Welcome to the bloggy home of Noah Brier. I'm the co-founder of Percolate and general internet tinkerer. This site is about media, culture, technology, and randomness. It's been around since 2004 (I'm pretty sure). Feel free to get in touch. Get in touch.

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Observations from /VAULTSTOCK

I spent Friday afternoon at /VAULTSTOCK, which was essentially a get together for /ROOT owners and, for me, a chance to better understand and explore both /ROOT and AttentionTrust. Whether I’m actually any closer to understanding either is still up for debate, but I do have some observations/thoughts after spending 6+ hours with a bunch of geeks talking attention.

Let me start with a quick explanation for those that are completely new to this. AttentionTrust is a non-profit organization run by Steve Gillmor aimed at allowing people to own their own attention data. Instead of having all these separate entities owning and doing what they want to with your data (think about everything Amazon.com knows about what you read), it’s AttentionTrust’s aim to allow individuals to take back what’s theirs. Using the Attention Recorder you can track all your clicks and know everywhere you’ve gone on the internet. What you do with that information is up to you.

Which, is where /ROOT comes in. They hope to be your information broker (or so it seems): Creating an online marketplace for attention data to be exchanged. How this will happen is what I hoped to have answered on Friday. I’m not sure I did, but I do have a few general thoughts:

On a personal level attention data seems to have the most potential as a way to power some kind of recommendation engine. If you could plug in all my RSS feeds, attention data, del.icio.us bookmarks, etc. into some kind of system and then compare it all to the same data from friends, I could probably get some good recommendations. Clearly this would be a hot seller for the many of us who are bogged down by 200+ RSS feeds.

With all that said, if that’s all that comes out of AttentionTrust, it just doesn’t seem like such a big deal. I mean, people there seemed to be looking at this whole thing as a transformative innovation, and if the biggest thing it builds is a recommendation engine I’d hardly say that would transform my browsing habits. (But then again who knows . . .)

As I understand it, part of /ROOT’s idea is that they will be able to use attention data to develop better leads. Basically you could look at someone’s browsing habits and beat others to the punch in talking to them. Say you were a mortgage company and you saw that someone was searching Craig’s List housing section every day for two hours. At this point in the buying cycle, there’s no real way for you to know what they’re looking or for you to reach them. But if you have access to their attention data, you could swoop in early and grab them before the competition knew what hit them. (Somebody feel free to correct me if this is totally wrong.)

Now my issue with that is for this to be valuable to marketers it has to have a fairly wide adoption. Although there’s something to be said for reaching early adopters and letting word-of-mouth do the work, in a lot of categories, that’s just not going to do the trick. I mean sure it could be part of a larger marketing puzzle and it definitely is an opportunity to cut through the clutter and speak directly to potential leads, but unless it gets some serious adoption it’s not going to blow up the whole marketing world (which I think kind of answers Kareem’s question.)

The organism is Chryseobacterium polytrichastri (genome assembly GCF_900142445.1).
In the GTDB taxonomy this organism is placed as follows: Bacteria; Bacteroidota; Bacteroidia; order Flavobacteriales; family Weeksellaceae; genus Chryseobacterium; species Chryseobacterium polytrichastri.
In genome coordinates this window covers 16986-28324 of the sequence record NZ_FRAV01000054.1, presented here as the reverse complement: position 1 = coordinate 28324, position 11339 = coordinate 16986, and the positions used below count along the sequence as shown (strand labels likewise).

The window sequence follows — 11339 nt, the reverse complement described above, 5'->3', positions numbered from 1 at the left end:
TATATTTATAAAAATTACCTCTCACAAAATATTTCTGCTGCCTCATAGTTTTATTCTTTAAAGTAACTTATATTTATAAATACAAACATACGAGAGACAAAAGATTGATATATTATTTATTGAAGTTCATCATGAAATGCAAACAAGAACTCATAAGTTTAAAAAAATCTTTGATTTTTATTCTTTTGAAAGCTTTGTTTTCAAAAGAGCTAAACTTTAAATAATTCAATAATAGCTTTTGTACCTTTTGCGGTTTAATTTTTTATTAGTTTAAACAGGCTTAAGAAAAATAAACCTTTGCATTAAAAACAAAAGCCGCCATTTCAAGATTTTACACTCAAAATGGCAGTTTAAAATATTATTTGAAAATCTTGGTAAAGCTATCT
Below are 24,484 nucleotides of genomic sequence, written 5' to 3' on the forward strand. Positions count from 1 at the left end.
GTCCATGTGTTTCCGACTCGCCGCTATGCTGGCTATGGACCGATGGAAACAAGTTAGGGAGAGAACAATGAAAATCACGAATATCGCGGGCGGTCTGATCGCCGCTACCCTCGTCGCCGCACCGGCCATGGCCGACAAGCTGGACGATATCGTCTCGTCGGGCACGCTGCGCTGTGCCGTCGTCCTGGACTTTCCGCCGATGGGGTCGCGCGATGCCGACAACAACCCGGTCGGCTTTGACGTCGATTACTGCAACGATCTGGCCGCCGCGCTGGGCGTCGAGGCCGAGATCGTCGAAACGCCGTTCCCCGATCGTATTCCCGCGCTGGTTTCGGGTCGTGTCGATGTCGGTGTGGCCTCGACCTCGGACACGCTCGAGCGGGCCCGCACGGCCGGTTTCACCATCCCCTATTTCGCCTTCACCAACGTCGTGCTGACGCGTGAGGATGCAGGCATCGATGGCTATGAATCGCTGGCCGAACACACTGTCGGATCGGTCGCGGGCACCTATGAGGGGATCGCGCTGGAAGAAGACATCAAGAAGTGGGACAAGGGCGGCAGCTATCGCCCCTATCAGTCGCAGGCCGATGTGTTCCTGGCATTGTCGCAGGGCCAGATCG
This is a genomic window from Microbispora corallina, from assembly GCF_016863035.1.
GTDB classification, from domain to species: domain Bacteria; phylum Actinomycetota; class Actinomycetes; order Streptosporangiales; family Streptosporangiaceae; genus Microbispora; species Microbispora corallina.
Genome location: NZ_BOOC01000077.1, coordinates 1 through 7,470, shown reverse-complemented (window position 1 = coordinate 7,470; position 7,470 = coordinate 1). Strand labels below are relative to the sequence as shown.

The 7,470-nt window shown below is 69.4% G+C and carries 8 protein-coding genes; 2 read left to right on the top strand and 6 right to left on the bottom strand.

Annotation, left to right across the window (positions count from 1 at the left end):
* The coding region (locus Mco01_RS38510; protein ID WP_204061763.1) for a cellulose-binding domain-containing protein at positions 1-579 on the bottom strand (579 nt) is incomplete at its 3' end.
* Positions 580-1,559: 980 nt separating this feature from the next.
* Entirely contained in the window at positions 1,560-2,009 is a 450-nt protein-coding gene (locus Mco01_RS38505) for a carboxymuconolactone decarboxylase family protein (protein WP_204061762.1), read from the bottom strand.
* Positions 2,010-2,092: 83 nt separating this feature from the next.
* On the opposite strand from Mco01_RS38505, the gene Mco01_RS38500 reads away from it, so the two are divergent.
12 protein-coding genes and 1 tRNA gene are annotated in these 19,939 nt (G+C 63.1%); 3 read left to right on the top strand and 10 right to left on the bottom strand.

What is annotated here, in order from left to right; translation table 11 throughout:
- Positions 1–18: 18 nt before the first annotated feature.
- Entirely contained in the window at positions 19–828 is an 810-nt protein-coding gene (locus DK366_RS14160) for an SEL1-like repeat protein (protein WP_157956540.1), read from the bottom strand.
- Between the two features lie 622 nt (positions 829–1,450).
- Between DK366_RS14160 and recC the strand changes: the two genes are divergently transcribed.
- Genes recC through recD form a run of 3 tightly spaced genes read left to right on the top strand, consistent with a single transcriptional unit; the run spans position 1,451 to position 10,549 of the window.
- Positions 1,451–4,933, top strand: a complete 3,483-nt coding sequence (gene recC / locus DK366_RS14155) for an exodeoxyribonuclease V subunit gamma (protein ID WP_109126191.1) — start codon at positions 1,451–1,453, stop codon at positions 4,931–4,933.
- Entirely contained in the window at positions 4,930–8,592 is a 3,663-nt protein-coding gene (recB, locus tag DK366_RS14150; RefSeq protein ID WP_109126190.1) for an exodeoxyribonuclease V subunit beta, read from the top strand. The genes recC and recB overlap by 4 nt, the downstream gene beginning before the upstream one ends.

I think it’s a really good idea and if everyone recorded their attention it would be a great way for marketers to target far better. But here’s my widespread adoption issue: the general public don’t think they have an ‘attention problem.’ If you ask people how much television they watch, they’ll tell you less than they actually do. Most individuals have no clue what they actually spend their time doing and they’re totally fine with it. Yeah, RSS puts all this information at your fingertips and creates an attention problem. But that’s only for us geeks who are subscribed to 300+ feeds. I mean, yeah new technologies will force people to split their time more and more, but will they notice/care? I think it’s really important to remember that the average person has no desire to sit around and read all these RSS feeds then blog about them. In fact, if you showed someone how I spend my attention online, they’d probably think I was an idiot who was wasting time.

Which brings me to my last point: non-geeks are not stupid, they’re normal. I got the feeling at /VAULTSTOCK that some people believed that those who don’t get this attention thing are dumb: As if those who are not worried about better utilizing their time online must be some kind of lower species. It’s just not true. But more than that, it’s dangerous. When you hold the general public in contempt, you tend not to get very far. Yeah you’ll make it in the geek community, and the early adopters will love you, but when it’s time to talk to the other 99% of the world they won’t be listening.

Updated (1/22/06): Added the word “some” to the sentence about people believing “those who don’t get this attention thing are dumb.” I think it’s important to note that not everyone gave me that impression. In fact, it may be me projecting my own misunderstanding and self-awareness of that onto the group. But then again, it might not be. I mean, it’s not unheard of for geeks to be elitist . . .

January 23, 2006